While it seems like one of those worthy books, the sort of thing you know you should read, but don’t really want to, Bottomfeeder is an absolute beauty.In it Taras Grescoe goes on a world tour, eating fish as he travels. He interviews restauranteurs and marine biologists, visits fish markets and joins fisherman out on their boats. All the while looking at the effects we humans are having on sea life.

Each chapter tells a story. About a location and a specific fish. From oysters in Chesapeake Bay, cod sold at the local chippy in Britain, through to sardines in the Med, shrimps in India and bluefin tuna sashimi in Japan, Taras Grescoe examines how what we eat impacts the local fish stocks. And the local environment.

It’s an alarming book. Grescoe’s account of our declining marine environment is worrying reading and he doesn’t shrink from the complexities and difficulties we face.

However, it’s beautifully written: full of humanity, a sense of history, humour and smart commentary. Plus wondrous descriptions of the actual fish themselves: the often bizarre creatures from the deep we catch and eat, yet know so little about.Taras Grescoe is a fish eater and after writing and researching the book, he is determined to keep on eating fish. However he wants to choose fish that is managed and caught sustainably. Therefore at the very end of the book, separated into the three groups No, Never; Depends, Sometimes and Absolutely, Always, is a list of what fish to eat and what to avoid.

W‎hile there is an increasing amount of information available on many aspects of eating sustainably, I’ve found good, smart information on fish hard to find. Taras Grescoe’s book fills many of these gaps.

If you’re interested in climate change, sustainability and where the food you eat comes from, then Bottomfeeder is an important book.

Monday, December 8, 2008

Monday Round Up

Is anyone out there reading a green book? I've been reading the same one for the last month, Coming Home to Eat by Gary Paul Nabhan. It's not the books fault it's taking so long; it's all me. There's too many good blogs to read, petitions to sign, walks to take, meals to cook, friends to see, shadows to watch.

Most days I read a few pages on the bus coming home but that's it. I like Coming Home to Eat and will review it here next year.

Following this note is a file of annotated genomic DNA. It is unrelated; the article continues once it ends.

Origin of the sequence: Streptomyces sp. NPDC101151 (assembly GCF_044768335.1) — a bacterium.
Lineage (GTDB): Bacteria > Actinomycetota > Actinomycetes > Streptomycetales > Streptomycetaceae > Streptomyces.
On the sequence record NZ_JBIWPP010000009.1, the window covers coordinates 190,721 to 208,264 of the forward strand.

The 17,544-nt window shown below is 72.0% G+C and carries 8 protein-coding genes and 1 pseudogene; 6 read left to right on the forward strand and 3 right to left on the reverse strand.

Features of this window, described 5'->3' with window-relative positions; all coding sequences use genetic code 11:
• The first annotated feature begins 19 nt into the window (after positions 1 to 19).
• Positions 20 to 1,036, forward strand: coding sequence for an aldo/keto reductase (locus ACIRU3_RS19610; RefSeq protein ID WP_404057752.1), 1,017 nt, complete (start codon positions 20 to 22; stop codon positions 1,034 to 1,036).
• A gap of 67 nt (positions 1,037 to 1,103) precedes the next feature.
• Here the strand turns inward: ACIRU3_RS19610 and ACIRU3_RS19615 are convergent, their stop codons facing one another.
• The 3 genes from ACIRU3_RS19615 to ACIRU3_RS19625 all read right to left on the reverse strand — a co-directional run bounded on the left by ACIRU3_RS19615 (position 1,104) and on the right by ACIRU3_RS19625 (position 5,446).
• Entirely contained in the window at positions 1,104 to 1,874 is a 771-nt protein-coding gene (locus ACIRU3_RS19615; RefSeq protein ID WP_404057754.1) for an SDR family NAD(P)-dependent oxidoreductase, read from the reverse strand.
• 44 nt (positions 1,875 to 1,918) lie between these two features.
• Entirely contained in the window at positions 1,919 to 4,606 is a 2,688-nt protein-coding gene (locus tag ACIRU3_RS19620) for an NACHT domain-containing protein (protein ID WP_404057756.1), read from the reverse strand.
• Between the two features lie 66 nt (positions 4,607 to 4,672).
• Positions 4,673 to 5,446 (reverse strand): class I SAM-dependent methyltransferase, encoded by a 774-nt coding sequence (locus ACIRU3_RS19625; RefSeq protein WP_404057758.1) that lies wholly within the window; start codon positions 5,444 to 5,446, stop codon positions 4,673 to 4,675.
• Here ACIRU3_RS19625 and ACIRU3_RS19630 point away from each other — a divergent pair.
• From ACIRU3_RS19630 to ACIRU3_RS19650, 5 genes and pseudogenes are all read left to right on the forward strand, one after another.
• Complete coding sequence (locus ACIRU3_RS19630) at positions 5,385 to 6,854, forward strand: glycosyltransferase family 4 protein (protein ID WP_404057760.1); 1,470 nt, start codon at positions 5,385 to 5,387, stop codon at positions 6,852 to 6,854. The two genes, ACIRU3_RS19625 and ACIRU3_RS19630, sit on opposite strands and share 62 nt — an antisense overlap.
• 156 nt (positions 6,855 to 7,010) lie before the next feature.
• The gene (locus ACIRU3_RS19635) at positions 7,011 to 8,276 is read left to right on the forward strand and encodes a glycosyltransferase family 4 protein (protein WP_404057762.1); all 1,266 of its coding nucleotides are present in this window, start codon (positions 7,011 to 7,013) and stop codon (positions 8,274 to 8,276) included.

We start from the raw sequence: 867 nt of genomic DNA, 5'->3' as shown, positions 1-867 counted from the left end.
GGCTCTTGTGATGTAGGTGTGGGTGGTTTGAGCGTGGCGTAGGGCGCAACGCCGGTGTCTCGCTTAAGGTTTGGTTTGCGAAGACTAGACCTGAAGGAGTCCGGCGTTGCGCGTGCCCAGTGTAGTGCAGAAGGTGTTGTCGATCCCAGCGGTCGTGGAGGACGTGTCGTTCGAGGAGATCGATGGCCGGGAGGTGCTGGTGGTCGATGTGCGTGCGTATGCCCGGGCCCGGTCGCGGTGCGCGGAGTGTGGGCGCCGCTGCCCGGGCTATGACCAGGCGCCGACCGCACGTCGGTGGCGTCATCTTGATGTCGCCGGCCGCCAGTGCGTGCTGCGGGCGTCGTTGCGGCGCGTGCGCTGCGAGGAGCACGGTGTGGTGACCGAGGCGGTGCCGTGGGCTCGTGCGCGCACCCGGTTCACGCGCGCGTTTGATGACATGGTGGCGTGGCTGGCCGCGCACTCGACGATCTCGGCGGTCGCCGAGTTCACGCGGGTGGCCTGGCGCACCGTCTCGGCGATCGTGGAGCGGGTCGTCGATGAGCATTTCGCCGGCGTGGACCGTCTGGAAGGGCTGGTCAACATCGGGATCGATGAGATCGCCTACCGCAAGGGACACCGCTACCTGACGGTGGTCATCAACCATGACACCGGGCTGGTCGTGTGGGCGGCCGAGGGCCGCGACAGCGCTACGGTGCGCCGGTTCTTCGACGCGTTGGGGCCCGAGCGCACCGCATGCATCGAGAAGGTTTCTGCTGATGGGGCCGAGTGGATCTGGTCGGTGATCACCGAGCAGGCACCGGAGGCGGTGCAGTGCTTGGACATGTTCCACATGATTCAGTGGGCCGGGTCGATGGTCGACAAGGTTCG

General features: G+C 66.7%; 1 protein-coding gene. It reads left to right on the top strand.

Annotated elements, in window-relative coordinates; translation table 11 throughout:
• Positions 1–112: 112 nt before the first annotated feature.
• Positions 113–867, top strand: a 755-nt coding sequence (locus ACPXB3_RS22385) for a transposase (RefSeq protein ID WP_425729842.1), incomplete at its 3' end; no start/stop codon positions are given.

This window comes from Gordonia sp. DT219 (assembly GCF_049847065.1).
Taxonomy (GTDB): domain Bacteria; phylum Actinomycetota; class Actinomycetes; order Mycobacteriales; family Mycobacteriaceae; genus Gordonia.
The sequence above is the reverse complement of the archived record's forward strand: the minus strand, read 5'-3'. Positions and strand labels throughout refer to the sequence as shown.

Any books you'd like to give a shout too, or a new review we can add to our reference list of reviews? Let me know and I'll add a link.

In any event, be well.

Saturday, December 6, 2008

And The Winner Is . . .

M of the Maritimes - you win Superbia.

Jen - you win Blue Frontier.

Gals, please email me with your contact information at greenbeandreams(at)gmail(dot)com so that I can get your books out. That wraps up our Gratitude Giveaway. Thank you to everyone for participating. The worms are grateful.

Thursday, December 4, 2008

Book Review: Green Goes With Everything

This review originally appeared over at Passionate Green. It seems that we are all thinking about the affect of toxins not just on the environment but on ourselves. Thank you for sharing the review, Passionate!

With the witty and pleasant familiarity of friends at lunch, Sloan Barnett lets us in on human’s dirtiest (literally!) secrets. The nine chapters in this handbook, each named with a variation on the word “clean,” uncover the nasty health hazards of our seemingly simple everyday actions, including what we put on our bodies, what we use to fuel our cars, and what appliances we use in our homes.

None of the information in Green Goes With Everything is new; the facts on our environmental impact have already been well published. This book is unique and important, though, in that it includes so many facts all in one place, making it a great starting place for anyone who desires a greener lifestyle but doesn’t know where to begin. As each product and chemical is discussed, it is appropriately suggested that while it may or may not be hazardous – the EPA and FDA don’t have the money or manpower to do enough testing to reach a conclusive result – it is not worth risking our health and we should err on the side of caution. Suggestions for safer alternative products are made, mostly from Shaklee. There is a sizeable resource guide at the end of the book, listing companies, their websites, and what they do that can help the consumer.